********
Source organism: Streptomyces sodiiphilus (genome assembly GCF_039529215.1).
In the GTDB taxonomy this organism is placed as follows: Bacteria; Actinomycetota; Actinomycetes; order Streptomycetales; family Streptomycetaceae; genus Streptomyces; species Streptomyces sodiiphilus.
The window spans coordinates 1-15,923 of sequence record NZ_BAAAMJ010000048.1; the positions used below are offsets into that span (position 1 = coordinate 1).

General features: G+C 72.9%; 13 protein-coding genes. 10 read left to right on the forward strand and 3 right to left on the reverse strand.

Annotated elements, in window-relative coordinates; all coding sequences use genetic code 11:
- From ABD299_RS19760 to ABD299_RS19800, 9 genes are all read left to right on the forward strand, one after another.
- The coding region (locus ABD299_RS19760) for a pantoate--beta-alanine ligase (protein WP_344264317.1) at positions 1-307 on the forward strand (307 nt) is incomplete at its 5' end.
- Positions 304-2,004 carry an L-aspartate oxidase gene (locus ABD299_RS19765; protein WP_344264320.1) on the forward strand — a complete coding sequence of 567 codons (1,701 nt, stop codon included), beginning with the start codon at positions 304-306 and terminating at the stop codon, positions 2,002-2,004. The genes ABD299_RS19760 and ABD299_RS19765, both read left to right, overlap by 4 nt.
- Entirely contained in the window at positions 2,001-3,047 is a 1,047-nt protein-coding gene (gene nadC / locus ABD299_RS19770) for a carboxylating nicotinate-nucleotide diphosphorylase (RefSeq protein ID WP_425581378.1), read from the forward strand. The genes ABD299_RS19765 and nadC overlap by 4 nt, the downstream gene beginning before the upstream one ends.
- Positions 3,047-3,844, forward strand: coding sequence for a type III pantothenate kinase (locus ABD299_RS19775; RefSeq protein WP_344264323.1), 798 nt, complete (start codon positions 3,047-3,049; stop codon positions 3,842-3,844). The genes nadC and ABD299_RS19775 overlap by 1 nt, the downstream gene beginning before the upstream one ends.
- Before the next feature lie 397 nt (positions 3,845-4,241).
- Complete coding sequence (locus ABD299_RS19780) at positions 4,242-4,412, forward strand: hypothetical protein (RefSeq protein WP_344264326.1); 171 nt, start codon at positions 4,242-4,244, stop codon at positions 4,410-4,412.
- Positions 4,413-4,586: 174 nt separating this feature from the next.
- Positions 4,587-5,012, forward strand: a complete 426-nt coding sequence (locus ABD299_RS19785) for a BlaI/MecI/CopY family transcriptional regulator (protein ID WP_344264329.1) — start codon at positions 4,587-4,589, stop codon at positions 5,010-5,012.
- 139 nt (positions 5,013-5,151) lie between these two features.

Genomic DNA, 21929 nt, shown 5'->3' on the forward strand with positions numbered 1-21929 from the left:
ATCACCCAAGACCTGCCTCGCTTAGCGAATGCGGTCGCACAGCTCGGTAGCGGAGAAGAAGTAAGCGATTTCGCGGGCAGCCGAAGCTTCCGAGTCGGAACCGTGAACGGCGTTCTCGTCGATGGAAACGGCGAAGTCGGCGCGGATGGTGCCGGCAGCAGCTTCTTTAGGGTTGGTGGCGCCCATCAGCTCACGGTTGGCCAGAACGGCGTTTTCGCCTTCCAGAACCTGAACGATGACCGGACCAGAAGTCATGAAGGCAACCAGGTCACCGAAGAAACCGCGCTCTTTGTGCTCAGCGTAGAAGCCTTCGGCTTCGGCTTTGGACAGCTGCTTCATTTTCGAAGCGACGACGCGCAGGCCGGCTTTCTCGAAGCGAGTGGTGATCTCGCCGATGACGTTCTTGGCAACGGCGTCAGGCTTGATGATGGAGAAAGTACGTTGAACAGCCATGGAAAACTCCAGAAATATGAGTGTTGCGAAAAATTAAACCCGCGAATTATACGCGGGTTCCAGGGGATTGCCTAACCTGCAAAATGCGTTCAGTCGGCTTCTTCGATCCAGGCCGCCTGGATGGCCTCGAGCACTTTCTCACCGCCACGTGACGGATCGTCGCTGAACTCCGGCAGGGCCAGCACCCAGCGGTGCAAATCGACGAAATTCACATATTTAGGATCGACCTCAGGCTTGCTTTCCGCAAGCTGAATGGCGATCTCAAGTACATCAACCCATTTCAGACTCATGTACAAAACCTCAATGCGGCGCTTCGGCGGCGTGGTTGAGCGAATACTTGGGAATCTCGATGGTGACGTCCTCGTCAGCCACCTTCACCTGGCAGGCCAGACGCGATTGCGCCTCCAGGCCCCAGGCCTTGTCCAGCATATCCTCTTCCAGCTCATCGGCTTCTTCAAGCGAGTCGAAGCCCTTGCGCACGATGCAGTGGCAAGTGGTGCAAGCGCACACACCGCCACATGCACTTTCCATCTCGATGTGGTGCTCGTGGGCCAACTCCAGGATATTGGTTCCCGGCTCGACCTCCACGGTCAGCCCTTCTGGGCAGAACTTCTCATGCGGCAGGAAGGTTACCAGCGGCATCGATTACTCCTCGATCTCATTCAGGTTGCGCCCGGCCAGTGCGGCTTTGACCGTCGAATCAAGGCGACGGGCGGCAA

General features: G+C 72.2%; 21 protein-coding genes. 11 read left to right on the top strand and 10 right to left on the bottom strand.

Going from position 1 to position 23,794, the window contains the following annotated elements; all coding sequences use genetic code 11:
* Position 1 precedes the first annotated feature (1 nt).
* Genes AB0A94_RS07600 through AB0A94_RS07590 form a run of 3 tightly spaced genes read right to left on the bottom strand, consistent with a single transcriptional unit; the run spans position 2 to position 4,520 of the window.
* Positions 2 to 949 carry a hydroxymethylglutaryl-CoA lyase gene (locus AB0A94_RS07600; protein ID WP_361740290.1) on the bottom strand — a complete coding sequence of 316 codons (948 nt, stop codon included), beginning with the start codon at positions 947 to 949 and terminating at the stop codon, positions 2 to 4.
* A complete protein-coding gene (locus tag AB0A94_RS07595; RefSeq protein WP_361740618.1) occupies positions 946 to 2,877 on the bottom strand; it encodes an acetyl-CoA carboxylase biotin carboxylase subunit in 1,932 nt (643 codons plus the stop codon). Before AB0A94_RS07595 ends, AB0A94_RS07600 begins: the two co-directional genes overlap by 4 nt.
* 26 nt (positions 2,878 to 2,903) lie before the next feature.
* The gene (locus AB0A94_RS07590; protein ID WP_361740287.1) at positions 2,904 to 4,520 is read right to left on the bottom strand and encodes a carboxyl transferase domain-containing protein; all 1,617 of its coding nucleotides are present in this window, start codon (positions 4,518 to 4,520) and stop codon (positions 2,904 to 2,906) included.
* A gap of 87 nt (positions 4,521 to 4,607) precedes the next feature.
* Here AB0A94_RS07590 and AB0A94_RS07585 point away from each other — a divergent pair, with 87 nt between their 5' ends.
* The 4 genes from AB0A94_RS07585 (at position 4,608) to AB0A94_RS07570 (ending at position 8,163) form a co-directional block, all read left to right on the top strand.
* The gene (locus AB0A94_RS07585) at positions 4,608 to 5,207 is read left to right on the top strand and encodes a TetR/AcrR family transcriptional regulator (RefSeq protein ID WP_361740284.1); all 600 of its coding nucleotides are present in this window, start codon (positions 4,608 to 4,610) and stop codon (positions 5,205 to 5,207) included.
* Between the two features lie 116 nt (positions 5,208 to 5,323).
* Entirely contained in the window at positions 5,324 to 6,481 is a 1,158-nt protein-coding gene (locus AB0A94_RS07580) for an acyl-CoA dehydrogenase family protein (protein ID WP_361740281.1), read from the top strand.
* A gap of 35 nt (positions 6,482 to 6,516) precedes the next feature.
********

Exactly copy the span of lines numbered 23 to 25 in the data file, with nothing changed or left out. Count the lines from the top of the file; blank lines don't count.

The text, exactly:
* A complete protein-coding gene (locus tag AB0A94_RS07595; RefSeq protein WP_361740618.1) occupies positions 946 to 2,877 on the bottom strand; it encodes an acetyl-CoA carboxylase biotin carboxylase subunit in 1,932 nt (643 codons plus the stop codon). Before AB0A94_RS07595 ends, AB0A94_RS07600 begins: the two co-directional genes overlap by 4 nt.
* 26 nt (positions 2,878 to 2,903) lie before the next feature.
* The gene (locus AB0A94_RS07590; protein ID WP_361740287.1) at positions 2,904 to 4,520 is read right to left on the bottom strand and encodes a carboxyl transferase domain-containing protein; all 1,617 of its coding nucleotides are present in this window, start codon (positions 4,518 to 4,520) and stop codon (positions 2,904 to 2,906) included.